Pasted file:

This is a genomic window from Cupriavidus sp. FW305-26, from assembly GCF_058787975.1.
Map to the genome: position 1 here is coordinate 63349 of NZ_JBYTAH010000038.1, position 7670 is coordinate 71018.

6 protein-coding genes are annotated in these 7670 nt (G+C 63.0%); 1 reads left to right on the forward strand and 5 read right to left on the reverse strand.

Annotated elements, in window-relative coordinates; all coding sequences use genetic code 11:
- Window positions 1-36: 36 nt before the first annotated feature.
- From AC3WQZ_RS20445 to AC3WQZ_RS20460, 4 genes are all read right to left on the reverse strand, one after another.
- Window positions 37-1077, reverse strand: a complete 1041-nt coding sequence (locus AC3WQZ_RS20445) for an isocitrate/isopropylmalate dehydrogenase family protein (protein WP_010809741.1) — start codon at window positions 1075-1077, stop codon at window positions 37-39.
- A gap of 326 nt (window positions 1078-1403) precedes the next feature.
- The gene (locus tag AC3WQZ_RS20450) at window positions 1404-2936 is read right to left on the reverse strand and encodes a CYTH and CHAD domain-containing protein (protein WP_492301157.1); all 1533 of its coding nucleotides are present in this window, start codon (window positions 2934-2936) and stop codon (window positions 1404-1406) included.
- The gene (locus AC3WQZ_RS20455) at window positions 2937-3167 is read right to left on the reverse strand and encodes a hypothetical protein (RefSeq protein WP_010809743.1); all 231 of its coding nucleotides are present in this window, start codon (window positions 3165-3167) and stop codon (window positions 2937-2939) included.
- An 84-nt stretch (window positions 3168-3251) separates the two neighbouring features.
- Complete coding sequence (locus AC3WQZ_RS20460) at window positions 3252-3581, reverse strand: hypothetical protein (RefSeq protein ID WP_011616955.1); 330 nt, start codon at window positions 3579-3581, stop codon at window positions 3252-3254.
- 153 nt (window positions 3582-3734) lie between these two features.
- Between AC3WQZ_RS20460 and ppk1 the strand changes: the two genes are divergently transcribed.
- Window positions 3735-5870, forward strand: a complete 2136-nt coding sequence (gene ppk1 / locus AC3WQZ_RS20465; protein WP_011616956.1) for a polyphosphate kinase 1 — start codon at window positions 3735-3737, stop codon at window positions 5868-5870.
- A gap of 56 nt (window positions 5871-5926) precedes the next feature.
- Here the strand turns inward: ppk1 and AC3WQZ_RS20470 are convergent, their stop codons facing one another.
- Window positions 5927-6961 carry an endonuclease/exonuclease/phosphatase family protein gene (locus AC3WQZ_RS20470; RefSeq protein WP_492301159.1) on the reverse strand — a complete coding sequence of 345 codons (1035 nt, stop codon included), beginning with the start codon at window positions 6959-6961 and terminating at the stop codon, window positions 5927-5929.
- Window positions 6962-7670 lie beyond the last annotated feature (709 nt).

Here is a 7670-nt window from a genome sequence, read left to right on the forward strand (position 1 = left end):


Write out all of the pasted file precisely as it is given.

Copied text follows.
This is a genomic window from Cupriavidus sp. FW305-26, from assembly GCF_058787975.1.
Map to the genome: position 1 here is coordinate 63349 of NZ_JBYTAH010000038.1, position 7670 is coordinate 71018.

6 protein-coding genes are annotated in these 7670 nt (G+C 63.0%); 1 reads left to right on the forward strand and 5 read right to left on the reverse strand.

Annotated elements, in window-relative coordinates; all coding sequences use genetic code 11:
- Window positions 1-36: 36 nt before the first annotated feature.
- From AC3WQZ_RS20445 to AC3WQZ_RS20460, 4 genes are all read right to left on the reverse strand, one after another.
- Window positions 37-1077, reverse strand: a complete 1041-nt coding sequence (locus AC3WQZ_RS20445) for an isocitrate/isopropylmalate dehydrogenase family protein (protein WP_010809741.1) — start codon at window positions 1075-1077, stop codon at window positions 37-39.
- A gap of 326 nt (window positions 1078-1403) precedes the next feature.
- The gene (locus tag AC3WQZ_RS20450) at window positions 1404-2936 is read right to left on the reverse strand and encodes a CYTH and CHAD domain-containing protein (protein WP_492301157.1); all 1533 of its coding nucleotides are present in this window, start codon (window positions 2934-2936) and stop codon (window positions 1404-1406) included.
- The gene (locus AC3WQZ_RS20455) at window positions 2937-3167 is read right to left on the reverse strand and encodes a hypothetical protein (RefSeq protein WP_010809743.1); all 231 of its coding nucleotides are present in this window, start codon (window positions 3165-3167) and stop codon (window positions 2937-2939) included.
- An 84-nt stretch (window positions 3168-3251) separates the two neighbouring features.
- Complete coding sequence (locus AC3WQZ_RS20460) at window positions 3252-3581, reverse strand: hypothetical protein (RefSeq protein ID WP_011616955.1); 330 nt, start codon at window positions 3579-3581, stop codon at window positions 3252-3254.
- 153 nt (window positions 3582-3734) lie between these two features.
- Between AC3WQZ_RS20460 and ppk1 the strand changes: the two genes are divergently transcribed.
- Window positions 3735-5870, forward strand: a complete 2136-nt coding sequence (gene ppk1 / locus AC3WQZ_RS20465; protein WP_011616956.1) for a polyphosphate kinase 1 — start codon at window positions 3735-3737, stop codon at window positions 5868-5870.
- A gap of 56 nt (window positions 5871-5926) precedes the next feature.
- Here the strand turns inward: ppk1 and AC3WQZ_RS20470 are convergent, their stop codons facing one another.
- Window positions 5927-6961 carry an endonuclease/exonuclease/phosphatase family protein gene (locus AC3WQZ_RS20470; RefSeq protein WP_492301159.1) on the reverse strand — a complete coding sequence of 345 codons (1035 nt, stop codon included), beginning with the start codon at window positions 6959-6961 and terminating at the stop codon, window positions 5927-5929.
- Window positions 6962-7670 lie beyond the last annotated feature (709 nt).

Here is a 7670-nt window from a genome sequence, read left to right on the forward strand (position 1 = left end):